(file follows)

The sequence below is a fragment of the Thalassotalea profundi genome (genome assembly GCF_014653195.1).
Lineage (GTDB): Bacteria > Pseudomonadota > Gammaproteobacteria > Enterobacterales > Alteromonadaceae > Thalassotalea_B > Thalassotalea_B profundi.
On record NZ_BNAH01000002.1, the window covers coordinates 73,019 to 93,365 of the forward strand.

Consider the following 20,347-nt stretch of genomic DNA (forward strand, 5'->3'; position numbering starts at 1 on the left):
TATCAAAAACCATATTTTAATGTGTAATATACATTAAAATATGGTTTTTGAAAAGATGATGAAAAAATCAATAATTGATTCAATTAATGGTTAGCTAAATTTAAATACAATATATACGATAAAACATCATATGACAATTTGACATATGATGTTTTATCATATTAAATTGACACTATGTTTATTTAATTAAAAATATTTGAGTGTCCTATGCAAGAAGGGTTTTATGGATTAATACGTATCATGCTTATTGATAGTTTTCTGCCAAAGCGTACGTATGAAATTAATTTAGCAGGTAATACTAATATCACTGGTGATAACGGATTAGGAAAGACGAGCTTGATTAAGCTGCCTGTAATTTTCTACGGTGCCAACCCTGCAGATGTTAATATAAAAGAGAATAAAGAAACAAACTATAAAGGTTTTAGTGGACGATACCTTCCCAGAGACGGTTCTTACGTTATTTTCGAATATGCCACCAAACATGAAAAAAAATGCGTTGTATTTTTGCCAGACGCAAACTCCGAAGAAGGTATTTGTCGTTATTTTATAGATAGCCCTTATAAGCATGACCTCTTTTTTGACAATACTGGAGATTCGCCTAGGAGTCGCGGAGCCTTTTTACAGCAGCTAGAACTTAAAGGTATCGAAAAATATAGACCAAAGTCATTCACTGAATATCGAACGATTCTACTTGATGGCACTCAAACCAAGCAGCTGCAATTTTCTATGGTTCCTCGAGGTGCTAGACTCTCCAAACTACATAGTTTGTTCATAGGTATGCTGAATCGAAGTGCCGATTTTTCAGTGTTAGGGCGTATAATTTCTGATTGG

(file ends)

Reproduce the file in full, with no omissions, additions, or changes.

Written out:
The sequence below is a fragment of the Thalassotalea profundi genome (genome assembly GCF_014653195.1).
Lineage (GTDB): Bacteria > Pseudomonadota > Gammaproteobacteria > Enterobacterales > Alteromonadaceae > Thalassotalea_B > Thalassotalea_B profundi.
On record NZ_BNAH01000002.1, the window covers coordinates 73,019 to 93,365 of the forward strand.

Consider the following 20,347-nt stretch of genomic DNA (forward strand, 5'->3'; position numbering starts at 1 on the left):
TATCAAAAACCATATTTTAATGTGTAATATACATTAAAATATGGTTTTTGAAAAGATGATGAAAAAATCAATAATTGATTCAATTAATGGTTAGCTAAATTTAAATACAATATATACGATAAAACATCATATGACAATTTGACATATGATGTTTTATCATATTAAATTGACACTATGTTTATTTAATTAAAAATATTTGAGTGTCCTATGCAAGAAGGGTTTTATGGATTAATACGTATCATGCTTATTGATAGTTTTCTGCCAAAGCGTACGTATGAAATTAATTTAGCAGGTAATACTAATATCACTGGTGATAACGGATTAGGAAAGACGAGCTTGATTAAGCTGCCTGTAATTTTCTACGGTGCCAACCCTGCAGATGTTAATATAAAAGAGAATAAAGAAACAAACTATAAAGGTTTTAGTGGACGATACCTTCCCAGAGACGGTTCTTACGTTATTTTCGAATATGCCACCAAACATGAAAAAAAATGCGTTGTATTTTTGCCAGACGCAAACTCCGAAGAAGGTATTTGTCGTTATTTTATAGATAGCCCTTATAAGCATGACCTCTTTTTTGACAATACTGGAGATTCGCCTAGGAGTCGCGGAGCCTTTTTACAGCAGCTAGAACTTAAAGGTATCGAAAAATATAGACCAAAGTCATTCACTGAATATCGAACGATTCTACTTGATGGCACTCAAACCAAGCAGCTGCAATTTTCTATGGTTCCTCGAGGTGCTAGACTCTCCAAACTACATAGTTTGTTCATAGGTATGCTGAATCGAAGTGCCGATTTTTCAGTGTTAGGGCGTATAATTTCTGATTGG